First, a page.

What medications are safe if I’m pregnant or planning to become pregnant?

A pregnant woman discusses the safety of her medication with her doctor.

“Is this medication safe?” It’s a question nearly every woman will ask at some point before or during her pregnancy. And for good reason. All medications, including vitamins and supplements, have the ability to cross the placenta. This means that anything you take while pregnant can potentially affect the health of your developing baby.

“Some medications can also impact your ability to become pregnant,” said Cady Artmayer, a registered pharmacist with Express Scripts® Pharmacy. “It’s important to discuss all of your medications with your doctor, including over-the-counter medications, vitamins, and supplements.”

If you’re pregnant or planning to become pregnant, it’s a good idea to familiarize yourself with which medications may put you or your baby at risk and which ones are generally considered to be safe. Let’s take a look.

What prescription medications are safe during pregnancy?

According to the Centers for Disease Control and Prevention (CDC), 9 in 10 pregnant women take at least one medication during pregnancy, and 7 in 10 pregnant women take at least one prescription medication.1 Prescription medication during pregnancy can be a complicated subject for a couple of reasons:

  1. Most prescription medications haven’t been sufficiently studied in pregnant women.
  2. The decision to take prescription medications is highly personal and depends on your medical history, symptoms, and how far along you are in your pregnancy.

Research shows that certain medications have a particularly high risk of pregnancy complications — such as ACE inhibitors, Entresto®, isotretinoin, warfarin, along with certain antibiotics, anticonvulsant medications, thyroid medications, and medications that treat rheumatic conditions. These complications include birth defects, premature birth, stillbirth, and miscarriage.

Additionally, certain prescription acne medications, epilepsy medications, blood-clotting medications, and anti-inflammatory medications have been shown to affect hormones, potentially decreasing fertility.

Should I take prescription medications before or during pregnancy?

If you were taking maintenance medication before becoming pregnant, ask your doctor or pharmacist if it’s safe to continue.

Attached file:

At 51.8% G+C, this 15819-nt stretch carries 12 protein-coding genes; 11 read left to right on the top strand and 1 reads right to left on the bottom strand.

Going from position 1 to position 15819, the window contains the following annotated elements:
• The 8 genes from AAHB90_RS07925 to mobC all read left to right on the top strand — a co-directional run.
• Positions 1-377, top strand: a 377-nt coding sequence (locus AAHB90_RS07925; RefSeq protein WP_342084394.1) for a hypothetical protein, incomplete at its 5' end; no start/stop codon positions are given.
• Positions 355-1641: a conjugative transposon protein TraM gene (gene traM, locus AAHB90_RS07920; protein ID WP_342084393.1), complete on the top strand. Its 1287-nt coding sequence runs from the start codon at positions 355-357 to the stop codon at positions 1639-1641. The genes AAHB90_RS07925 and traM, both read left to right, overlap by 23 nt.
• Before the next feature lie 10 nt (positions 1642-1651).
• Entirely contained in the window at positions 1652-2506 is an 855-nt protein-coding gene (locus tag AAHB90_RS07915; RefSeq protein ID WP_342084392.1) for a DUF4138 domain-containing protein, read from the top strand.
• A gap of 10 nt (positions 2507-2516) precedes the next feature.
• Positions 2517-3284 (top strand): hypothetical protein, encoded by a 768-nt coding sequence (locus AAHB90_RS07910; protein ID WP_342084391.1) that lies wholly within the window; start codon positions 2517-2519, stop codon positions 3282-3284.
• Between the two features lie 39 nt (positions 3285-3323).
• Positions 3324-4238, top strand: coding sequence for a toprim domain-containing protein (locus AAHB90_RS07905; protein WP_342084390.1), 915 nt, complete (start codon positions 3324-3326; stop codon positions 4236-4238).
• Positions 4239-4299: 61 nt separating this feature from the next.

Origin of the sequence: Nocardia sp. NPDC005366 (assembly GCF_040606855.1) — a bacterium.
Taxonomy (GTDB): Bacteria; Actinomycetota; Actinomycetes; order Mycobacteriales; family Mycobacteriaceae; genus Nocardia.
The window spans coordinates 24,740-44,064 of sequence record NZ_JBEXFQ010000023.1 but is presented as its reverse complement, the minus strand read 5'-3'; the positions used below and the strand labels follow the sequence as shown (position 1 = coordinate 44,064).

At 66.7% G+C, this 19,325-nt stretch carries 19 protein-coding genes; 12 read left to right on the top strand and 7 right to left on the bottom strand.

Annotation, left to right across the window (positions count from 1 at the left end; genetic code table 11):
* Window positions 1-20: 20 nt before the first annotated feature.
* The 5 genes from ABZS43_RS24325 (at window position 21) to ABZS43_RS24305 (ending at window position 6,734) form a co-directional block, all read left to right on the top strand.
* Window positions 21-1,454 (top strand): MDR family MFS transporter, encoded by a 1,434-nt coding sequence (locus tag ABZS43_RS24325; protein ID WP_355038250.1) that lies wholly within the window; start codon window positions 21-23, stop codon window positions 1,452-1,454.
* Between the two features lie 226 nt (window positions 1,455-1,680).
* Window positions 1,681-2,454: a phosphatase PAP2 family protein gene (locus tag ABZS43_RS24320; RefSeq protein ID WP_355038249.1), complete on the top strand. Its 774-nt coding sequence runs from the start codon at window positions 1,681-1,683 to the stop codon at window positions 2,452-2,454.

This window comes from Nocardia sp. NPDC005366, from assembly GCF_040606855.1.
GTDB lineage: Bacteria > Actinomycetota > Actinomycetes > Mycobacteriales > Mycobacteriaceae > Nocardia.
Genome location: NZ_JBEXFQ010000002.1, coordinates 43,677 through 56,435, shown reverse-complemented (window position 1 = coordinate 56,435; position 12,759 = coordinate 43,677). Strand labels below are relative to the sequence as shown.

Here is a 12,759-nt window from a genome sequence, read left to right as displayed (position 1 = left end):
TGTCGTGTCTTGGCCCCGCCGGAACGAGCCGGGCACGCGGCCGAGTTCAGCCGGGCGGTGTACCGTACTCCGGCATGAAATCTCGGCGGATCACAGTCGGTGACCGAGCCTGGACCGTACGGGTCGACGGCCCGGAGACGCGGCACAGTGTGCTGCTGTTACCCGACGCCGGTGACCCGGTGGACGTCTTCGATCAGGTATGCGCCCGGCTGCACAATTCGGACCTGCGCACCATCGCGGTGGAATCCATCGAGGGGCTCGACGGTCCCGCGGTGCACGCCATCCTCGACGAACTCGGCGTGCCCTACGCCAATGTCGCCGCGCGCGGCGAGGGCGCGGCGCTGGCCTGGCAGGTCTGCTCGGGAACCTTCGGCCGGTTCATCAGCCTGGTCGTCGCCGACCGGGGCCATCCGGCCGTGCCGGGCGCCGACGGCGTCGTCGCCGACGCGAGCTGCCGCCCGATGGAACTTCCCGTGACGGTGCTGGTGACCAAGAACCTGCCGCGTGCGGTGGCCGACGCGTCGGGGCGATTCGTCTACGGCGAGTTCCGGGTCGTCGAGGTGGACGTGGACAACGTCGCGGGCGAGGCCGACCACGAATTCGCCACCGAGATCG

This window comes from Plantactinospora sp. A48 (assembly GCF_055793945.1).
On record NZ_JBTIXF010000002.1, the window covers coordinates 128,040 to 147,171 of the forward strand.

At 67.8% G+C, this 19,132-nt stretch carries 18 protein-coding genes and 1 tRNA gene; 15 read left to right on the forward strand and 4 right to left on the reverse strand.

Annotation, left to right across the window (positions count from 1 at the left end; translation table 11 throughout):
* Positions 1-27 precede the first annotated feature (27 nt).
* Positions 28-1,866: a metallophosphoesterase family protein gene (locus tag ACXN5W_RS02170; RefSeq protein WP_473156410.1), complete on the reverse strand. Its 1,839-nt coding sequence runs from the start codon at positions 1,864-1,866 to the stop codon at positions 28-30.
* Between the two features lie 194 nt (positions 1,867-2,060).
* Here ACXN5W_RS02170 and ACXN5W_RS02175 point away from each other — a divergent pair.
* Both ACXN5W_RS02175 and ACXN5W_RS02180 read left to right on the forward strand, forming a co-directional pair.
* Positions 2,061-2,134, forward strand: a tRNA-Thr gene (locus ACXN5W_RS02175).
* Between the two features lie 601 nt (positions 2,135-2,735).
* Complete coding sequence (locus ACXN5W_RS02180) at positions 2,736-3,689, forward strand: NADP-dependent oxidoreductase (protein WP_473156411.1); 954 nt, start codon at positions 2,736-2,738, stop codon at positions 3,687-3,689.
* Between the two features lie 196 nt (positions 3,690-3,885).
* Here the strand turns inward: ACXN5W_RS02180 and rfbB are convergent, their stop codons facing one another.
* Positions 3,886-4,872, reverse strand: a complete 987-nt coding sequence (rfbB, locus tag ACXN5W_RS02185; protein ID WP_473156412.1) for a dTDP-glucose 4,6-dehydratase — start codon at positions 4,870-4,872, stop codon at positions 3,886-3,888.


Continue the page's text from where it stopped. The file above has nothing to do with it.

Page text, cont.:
“Never start or stop taking a medication without talking to your doctor first,” said Artmayer. “Depending on the medication, stopping abruptly can do more harm than good.”

Untreated diabetes or poorly controlled asthma, for example, may be more dangerous to you and your developing baby than the potential risks associated with continuing your prescription medication.

Depending on your chronic condition, your doctor or pharmacist may be able to recommend an alternative form of treatment that is safer during pregnancy.

It’s also important to let your doctor or pharmacist know if you are prescribed any new medication while you’re pregnant. They may advise you not to take that medication or offer up another medication option with fewer known pregnancy risks.

Are over-the-counter medications safe during pregnancy?

When it comes to treating uncomfortable pregnancy symptoms or certain health issues, Artmayer recommends lifestyle changes as the first line of defense.

For example, to treat nausea or vomiting, Artmayer recommends eating smaller meals, avoiding fatty foods, and avoiding tastes or smells that may trigger symptoms. To treat constipation, Artmayer recommends eating more high-fiber foods such as oatmeal, beans, nuts, whole grains, fruits, and vegetables.

If lifestyle changes don’t give you the relief you need, then there are over-the-counter (OTC) options that are generally considered safe depending on how far along you are in your pregnancy. Artmayer recommends asking your pharmacist for assistance in finding the right OTC medication and dose.

If you’d like to learn more about pregnancy-safe medications, the CDC provides helpful resources. Always consult your doctor or pharmacist before starting any new OTC medications.

What vitamins and supplements are safe during pregnancy?

It’s common to believe that “natural” products like vitamins, supplements, or essential oils are safe during pregnancy. However, most of these products haven’t been tested for safety in the general population, let alone in pregnant women. For example, vitamin A and concentrated forms of some essential oils are actually dangerous and can lead to serious pregnancy complications.

If you are pregnant or planning to become pregnant, simply stick with a high-quality prenatal vitamin.

For women who experience discomforts like pain or nausea during pregnancy, Artmayer recommends alternative therapies like acupuncture, acupressure, ginger root, vitamin B6, physical therapy, or chiropractic manipulation. With properly trained specialists, all of these are proven to be safe and effective in pregnant women.

Pharmacy support whenever you need it

If you are pregnant or planning to become pregnant, you probably have a lot of questions. At Express Scripts® Pharmacy, our team of dedicated pharmacists are available to talk to you 24/7 and are 100% focused on you and your healthcare needs.

For busy moms-to-be, Express Scripts® Pharmacy offers the convenience of home delivery for long-term medications.

Learn more about how we’re creating a simpler, better, and more personal pharmacy experience.

1 Centers for Disease Control and Prevention: Research on Medicines and Pregnancy (accessed November 15, 2022): www.cdc.gov/pregnancy/meds/treatingfortwo/research.html.

Posted date: December 21, 2022

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